The ladies in my library book club are the original composters. Growing up on farms, they let no waste go unused. These hardy women recycled, canned, made their own clothing and ate organics. While I consider myself an aspiring ecological guru, I have to hand it to folks whose very nature is to preserve and protect.
From a young age, the book club ladies learned the basics of living a “green” life. As a 20-something adult, I find myself having to learn the hard way. It isn’t easy to reverse the dispensable nature of modern living. Yet, my book club confidants seem to know the secrets, and aren’t shy in sharing.
The “farm ladies,” as I affectionately call them, have vigor for libraries and book groups (some belong to two or three). We have trudged through books that were safely chosen for our clientele, like “Back When We Were Grownups” by Anne Tyler, and have walked moral tightropes with “The World Without Us” by Alan Weisman.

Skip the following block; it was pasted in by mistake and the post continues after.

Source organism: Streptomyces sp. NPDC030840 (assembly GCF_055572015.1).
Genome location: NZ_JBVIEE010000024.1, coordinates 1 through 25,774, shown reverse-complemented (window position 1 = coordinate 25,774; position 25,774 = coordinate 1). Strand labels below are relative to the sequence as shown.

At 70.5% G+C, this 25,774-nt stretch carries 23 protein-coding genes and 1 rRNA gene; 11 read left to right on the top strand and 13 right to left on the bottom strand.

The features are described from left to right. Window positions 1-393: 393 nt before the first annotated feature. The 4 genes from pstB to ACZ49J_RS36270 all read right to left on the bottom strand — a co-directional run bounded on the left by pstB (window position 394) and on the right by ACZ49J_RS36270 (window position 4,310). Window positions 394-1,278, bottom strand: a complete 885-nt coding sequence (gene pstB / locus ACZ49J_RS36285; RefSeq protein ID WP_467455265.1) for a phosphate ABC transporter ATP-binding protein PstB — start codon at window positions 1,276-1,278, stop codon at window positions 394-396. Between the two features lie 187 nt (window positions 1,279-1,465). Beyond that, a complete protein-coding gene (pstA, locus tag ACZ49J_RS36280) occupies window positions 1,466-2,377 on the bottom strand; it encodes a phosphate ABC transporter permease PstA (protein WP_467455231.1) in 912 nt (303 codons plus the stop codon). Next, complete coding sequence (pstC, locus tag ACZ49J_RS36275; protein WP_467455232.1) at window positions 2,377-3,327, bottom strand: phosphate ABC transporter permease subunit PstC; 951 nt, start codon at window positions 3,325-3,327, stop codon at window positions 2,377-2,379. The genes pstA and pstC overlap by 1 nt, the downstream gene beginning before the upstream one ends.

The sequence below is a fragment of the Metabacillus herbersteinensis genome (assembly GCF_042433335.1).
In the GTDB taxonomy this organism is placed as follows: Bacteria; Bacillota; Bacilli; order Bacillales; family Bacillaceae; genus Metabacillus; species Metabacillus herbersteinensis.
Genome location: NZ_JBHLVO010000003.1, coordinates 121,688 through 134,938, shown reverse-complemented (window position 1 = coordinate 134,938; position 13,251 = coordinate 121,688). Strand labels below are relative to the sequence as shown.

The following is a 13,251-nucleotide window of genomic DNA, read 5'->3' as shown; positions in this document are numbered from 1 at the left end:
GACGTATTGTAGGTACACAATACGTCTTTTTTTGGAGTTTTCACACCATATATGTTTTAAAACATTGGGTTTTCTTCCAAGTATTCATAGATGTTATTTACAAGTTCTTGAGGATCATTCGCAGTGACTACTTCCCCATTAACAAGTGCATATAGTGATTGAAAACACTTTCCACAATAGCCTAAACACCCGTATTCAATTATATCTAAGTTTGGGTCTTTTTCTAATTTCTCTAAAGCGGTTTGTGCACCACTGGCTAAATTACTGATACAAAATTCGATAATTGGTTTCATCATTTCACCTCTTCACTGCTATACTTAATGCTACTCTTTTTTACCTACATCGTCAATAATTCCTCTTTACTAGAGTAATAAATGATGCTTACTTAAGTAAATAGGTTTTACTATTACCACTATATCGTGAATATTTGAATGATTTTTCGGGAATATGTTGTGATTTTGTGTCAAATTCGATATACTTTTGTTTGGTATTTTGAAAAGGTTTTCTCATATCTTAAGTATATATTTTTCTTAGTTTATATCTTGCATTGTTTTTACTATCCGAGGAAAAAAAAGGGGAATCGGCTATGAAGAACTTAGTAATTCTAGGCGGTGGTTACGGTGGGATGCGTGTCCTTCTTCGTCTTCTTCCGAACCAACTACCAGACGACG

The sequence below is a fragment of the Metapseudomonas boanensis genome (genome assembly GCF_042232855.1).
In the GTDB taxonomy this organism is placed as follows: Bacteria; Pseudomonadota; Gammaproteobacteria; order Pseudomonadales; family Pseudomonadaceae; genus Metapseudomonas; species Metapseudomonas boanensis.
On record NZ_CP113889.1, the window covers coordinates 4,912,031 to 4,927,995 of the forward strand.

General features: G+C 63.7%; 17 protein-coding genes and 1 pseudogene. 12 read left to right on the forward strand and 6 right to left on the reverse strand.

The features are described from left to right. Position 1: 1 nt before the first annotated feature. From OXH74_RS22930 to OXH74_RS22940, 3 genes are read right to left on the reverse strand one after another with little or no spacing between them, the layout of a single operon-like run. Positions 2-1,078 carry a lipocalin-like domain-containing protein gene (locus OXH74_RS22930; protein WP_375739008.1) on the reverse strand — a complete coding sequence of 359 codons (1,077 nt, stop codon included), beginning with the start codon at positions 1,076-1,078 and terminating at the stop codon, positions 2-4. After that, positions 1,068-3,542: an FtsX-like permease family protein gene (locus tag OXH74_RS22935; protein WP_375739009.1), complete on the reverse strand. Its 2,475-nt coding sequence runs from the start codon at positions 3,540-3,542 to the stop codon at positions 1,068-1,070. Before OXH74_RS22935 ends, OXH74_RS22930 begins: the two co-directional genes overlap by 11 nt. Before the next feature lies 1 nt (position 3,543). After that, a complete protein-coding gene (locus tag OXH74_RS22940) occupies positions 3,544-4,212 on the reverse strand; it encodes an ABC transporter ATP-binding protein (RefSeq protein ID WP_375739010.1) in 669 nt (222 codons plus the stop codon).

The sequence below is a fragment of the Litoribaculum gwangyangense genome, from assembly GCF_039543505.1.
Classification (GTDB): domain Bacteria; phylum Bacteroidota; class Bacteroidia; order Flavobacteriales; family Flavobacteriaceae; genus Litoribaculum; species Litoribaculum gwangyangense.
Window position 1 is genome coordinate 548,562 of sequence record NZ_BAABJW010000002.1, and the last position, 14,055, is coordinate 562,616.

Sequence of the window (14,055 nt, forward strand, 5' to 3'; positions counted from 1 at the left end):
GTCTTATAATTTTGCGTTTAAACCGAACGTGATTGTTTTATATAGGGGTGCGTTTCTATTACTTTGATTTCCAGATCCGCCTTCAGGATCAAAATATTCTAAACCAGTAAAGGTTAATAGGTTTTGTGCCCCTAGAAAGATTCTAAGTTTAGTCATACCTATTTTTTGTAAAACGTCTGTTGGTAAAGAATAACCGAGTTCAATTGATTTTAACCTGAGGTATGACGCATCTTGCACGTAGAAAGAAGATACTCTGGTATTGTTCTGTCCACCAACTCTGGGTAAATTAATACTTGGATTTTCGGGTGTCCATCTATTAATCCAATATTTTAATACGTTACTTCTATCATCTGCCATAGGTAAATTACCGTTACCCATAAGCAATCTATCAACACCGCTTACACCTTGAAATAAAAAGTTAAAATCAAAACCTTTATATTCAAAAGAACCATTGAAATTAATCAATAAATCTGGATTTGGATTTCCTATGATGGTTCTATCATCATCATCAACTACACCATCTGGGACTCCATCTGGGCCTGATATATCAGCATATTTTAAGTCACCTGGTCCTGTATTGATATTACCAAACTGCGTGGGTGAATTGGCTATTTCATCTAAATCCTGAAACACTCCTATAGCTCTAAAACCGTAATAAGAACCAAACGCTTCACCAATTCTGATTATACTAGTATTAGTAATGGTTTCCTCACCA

The conversations often lead us back to our roots — farm life for them, and suburban Minnesota for me. It is during these discussions that I can truly reflect on the uniqueness of our group. Thanks to the library, we have a place for folks of any age and background to come together and hash out the world.
It was during a discussion of “The Persian Pickle Club” by Sandra Dallas that a chord was struck. Dallas’ book featured a small-town quilting circle, where women of all ages banded together to support one another. My farm ladies pointed out the lack of social opportunities for different generations to come together and learn from one another.
While I am sure there are still sewing circles in practice, I just haven’t found the same spirit of generational crossover as in the past. As I looked around our modest circle, I was happy to see that many age brackets were represented.
Aside from the fruitful discussions, I learned how to can tomatoes, lay out quilt squares, and how the “can-do” spirit of a farm lady can solve any predicament. Forget the wine and cheese, library book clubs can offer no-nonsense discussions — and can help to form relationships that fuel the mind, soul and Mother Earth to boot.